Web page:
I grew up during the "birth" of the personal computer and have been there and done that. I've worked on many different platforms including the PDP-8, PDP-10, PDP-11, TI-99 4a, Apple II, Macs, various IBM PCs and clones, Sun workstations, IBM Mainframes, and a few that I've probably forgotten. I've programed in Fortran, Pascal, APL, Lisp, Prolog, C, C++, PL/I, PL/X, Basic, various assembly languages, Java, Python, VHDL, and some special purpose languages.
In the early 1980, I used to "explore" tymnet and telenet. I was well known among the phreak community, and accidentally crashed Compuserve before most people knew what it was. After that I reformed my ways. :) I had a node on the uucpnet and got hit by the morris worm. I was one of the first people to dissect it, thus learning about how buffer overruns could be exploited.
Later, I hung out at PANIX (the actual physical location on 18th St.) which eventually led to me meeting my wife. One of the current stackexchange sysadmins, the one who literally wrote the book on the subject, brought my wife to a party at my apartment.
I wrote one of the first protocol decoders for wireshark (back when it was ethereal) and have written several more protocol decoders for various packet analysis tools including HTTP and SSL. I've broken one (albeit poorly designed) encryption algorithm, designed an encryption algorithm optimization for use in an embedded device.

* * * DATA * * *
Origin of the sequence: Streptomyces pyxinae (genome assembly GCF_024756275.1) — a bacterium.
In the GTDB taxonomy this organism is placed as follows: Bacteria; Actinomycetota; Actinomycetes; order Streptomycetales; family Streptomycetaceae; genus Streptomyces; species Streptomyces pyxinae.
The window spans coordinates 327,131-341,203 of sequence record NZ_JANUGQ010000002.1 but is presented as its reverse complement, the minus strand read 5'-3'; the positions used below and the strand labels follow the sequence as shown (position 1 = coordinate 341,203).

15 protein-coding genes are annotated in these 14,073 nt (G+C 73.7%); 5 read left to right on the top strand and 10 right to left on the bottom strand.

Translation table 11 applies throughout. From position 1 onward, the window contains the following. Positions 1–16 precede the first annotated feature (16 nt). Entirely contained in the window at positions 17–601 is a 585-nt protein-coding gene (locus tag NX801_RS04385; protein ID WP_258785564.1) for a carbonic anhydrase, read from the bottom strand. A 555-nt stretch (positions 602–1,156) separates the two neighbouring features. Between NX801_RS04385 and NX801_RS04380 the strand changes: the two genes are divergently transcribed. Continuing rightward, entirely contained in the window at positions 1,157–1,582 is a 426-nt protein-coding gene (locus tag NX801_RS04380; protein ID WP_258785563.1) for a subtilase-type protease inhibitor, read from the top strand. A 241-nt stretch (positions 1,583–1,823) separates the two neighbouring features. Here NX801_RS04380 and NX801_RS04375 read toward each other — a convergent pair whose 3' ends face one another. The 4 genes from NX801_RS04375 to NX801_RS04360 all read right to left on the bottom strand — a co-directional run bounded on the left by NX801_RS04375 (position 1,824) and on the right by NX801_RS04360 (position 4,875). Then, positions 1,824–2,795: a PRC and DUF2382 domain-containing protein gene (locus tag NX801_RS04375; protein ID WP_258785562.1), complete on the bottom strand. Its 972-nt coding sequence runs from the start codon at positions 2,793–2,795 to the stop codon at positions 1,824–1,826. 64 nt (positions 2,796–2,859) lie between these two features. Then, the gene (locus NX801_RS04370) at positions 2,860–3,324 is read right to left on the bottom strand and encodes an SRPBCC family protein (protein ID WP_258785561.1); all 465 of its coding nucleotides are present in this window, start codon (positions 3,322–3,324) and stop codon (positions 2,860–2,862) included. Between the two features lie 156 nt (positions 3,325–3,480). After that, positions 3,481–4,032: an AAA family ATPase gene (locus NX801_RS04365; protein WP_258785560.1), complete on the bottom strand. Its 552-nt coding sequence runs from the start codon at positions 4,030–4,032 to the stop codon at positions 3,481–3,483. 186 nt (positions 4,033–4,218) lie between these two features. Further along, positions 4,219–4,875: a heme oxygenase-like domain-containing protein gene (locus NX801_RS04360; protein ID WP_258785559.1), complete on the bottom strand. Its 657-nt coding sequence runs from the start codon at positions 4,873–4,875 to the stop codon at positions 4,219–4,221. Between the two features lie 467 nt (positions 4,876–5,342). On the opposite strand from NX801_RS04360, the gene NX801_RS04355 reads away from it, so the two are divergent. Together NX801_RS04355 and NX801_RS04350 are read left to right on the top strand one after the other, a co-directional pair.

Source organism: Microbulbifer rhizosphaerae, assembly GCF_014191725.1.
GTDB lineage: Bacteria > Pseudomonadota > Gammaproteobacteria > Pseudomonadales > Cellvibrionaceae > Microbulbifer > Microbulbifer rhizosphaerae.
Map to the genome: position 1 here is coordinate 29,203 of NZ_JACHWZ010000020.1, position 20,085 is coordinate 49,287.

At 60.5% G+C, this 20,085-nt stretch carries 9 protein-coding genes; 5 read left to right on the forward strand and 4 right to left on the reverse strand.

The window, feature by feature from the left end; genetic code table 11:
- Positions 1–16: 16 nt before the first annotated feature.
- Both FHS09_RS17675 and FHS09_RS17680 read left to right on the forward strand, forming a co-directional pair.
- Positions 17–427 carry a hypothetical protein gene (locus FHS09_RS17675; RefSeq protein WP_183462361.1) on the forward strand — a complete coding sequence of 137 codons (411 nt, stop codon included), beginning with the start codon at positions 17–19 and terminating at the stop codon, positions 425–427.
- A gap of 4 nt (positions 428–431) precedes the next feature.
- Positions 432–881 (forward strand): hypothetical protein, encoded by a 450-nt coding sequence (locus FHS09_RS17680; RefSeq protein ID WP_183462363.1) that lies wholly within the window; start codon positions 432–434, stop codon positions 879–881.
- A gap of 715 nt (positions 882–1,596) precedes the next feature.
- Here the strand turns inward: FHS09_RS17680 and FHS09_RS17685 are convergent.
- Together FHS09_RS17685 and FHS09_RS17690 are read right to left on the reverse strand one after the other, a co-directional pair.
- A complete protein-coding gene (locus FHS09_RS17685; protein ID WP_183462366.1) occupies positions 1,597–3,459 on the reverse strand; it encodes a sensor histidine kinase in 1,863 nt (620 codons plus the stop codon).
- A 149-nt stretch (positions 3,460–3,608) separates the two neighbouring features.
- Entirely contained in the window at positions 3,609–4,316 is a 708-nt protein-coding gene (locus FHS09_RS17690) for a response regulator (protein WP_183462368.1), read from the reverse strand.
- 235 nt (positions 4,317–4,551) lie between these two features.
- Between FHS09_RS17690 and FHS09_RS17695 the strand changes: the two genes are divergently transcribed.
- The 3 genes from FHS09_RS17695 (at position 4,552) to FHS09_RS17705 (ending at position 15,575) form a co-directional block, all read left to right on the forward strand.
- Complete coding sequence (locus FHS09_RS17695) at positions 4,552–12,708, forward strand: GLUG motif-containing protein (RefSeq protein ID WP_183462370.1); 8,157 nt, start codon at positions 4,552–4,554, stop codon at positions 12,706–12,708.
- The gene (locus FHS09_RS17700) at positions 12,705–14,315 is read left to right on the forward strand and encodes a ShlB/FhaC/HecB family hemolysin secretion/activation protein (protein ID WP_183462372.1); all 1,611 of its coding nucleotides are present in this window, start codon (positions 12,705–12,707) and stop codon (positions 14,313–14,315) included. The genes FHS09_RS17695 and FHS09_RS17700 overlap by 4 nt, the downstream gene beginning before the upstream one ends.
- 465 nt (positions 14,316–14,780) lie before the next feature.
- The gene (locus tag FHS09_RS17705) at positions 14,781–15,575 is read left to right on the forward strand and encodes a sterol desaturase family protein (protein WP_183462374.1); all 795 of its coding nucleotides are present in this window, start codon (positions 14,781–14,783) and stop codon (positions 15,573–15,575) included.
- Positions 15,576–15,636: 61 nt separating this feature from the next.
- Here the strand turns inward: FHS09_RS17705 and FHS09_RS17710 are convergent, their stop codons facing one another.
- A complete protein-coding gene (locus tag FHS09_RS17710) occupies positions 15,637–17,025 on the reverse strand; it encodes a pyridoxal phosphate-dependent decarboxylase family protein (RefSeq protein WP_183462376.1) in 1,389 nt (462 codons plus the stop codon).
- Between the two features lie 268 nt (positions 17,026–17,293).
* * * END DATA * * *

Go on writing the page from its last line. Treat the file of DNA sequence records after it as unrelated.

I have degrees in electrical engineering, but have spent my most of my professional career developing software. I've also worked on the I/O subsystem design of mainframe computers back in the day, and ran my own network engineering company.
My dissertation topic was on covert communication channels, including early Stenographic work using direct sequence spread spectrum. I've also did research on semi-fragile digital signatures for multimedia data, radiological telemedicine, and digital imaging, as I had grants from The College of Physicians and Surgeon at Columbia University and Kodak.
I head up a group responsible for developing the authentication modules for a network equipment manufacturer. I also am the chair of the CTO's working group on AAA and security.
I'm a reserve military officer and have served as a Brigade S6 officer (communication and IT).
My current interest areas include security of VMs, especially where the hypervisor has been partially compromised, cyberwarfare, and extremely low bit rate covert channels (ELBRCCs)for the control of malware and data exfiltration. One of the types of ELBRCCs that I'm most interested in is where there are long period where the channel is closed to traffic and infrequent periods where it is open with very high latencies. A typical example would be an air-gap where periodically someone moves a USB stick across the gap and back.
Basically, I'm sort of like Hiro Protagonist from Snow Crash, but with less pizza delivery :).